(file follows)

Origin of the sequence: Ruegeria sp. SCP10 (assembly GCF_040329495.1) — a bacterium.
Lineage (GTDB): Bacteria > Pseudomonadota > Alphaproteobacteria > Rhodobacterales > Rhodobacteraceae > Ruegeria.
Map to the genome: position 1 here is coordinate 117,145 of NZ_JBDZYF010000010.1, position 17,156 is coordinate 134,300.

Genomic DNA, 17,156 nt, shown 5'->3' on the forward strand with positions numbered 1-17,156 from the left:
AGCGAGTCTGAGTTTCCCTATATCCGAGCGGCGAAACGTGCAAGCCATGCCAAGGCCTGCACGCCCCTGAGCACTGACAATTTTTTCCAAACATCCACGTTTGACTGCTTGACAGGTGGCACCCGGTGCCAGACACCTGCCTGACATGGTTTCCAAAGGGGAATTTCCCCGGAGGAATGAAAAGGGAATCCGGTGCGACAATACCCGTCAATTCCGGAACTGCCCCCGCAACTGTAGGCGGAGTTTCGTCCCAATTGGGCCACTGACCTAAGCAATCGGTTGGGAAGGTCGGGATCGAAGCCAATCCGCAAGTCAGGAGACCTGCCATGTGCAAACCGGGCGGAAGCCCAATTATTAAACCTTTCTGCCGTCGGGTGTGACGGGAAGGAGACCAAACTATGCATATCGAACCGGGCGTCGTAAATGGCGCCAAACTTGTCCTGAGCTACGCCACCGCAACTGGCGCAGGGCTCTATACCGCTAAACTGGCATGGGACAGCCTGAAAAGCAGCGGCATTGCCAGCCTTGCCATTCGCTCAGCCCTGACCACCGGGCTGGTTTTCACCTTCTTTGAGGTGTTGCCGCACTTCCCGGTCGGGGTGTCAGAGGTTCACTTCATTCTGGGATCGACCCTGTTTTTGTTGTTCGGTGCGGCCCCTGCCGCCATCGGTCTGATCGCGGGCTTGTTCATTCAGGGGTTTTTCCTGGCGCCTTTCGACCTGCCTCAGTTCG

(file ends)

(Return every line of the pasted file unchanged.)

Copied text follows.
Origin of the sequence: Ruegeria sp. SCP10 (assembly GCF_040329495.1) — a bacterium.
Lineage (GTDB): Bacteria > Pseudomonadota > Alphaproteobacteria > Rhodobacterales > Rhodobacteraceae > Ruegeria.
Map to the genome: position 1 here is coordinate 117,145 of NZ_JBDZYF010000010.1, position 17,156 is coordinate 134,300.

Genomic DNA, 17,156 nt, shown 5'->3' on the forward strand with positions numbered 1-17,156 from the left:
AGCGAGTCTGAGTTTCCCTATATCCGAGCGGCGAAACGTGCAAGCCATGCCAAGGCCTGCACGCCCCTGAGCACTGACAATTTTTTCCAAACATCCACGTTTGACTGCTTGACAGGTGGCACCCGGTGCCAGACACCTGCCTGACATGGTTTCCAAAGGGGAATTTCCCCGGAGGAATGAAAAGGGAATCCGGTGCGACAATACCCGTCAATTCCGGAACTGCCCCCGCAACTGTAGGCGGAGTTTCGTCCCAATTGGGCCACTGACCTAAGCAATCGGTTGGGAAGGTCGGGATCGAAGCCAATCCGCAAGTCAGGAGACCTGCCATGTGCAAACCGGGCGGAAGCCCAATTATTAAACCTTTCTGCCGTCGGGTGTGACGGGAAGGAGACCAAACTATGCATATCGAACCGGGCGTCGTAAATGGCGCCAAACTTGTCCTGAGCTACGCCACCGCAACTGGCGCAGGGCTCTATACCGCTAAACTGGCATGGGACAGCCTGAAAAGCAGCGGCATTGCCAGCCTTGCCATTCGCTCAGCCCTGACCACCGGGCTGGTTTTCACCTTCTTTGAGGTGTTGCCGCACTTCCCGGTCGGGGTGTCAGAGGTTCACTTCATTCTGGGATCGACCCTGTTTTTGTTGTTCGGTGCGGCCCCTGCCGCCATCGGTCTGATCGCGGGCTTGTTCATTCAGGGGTTTTTCCTGGCGCCTTTCGACCTGCCTCAGTTCG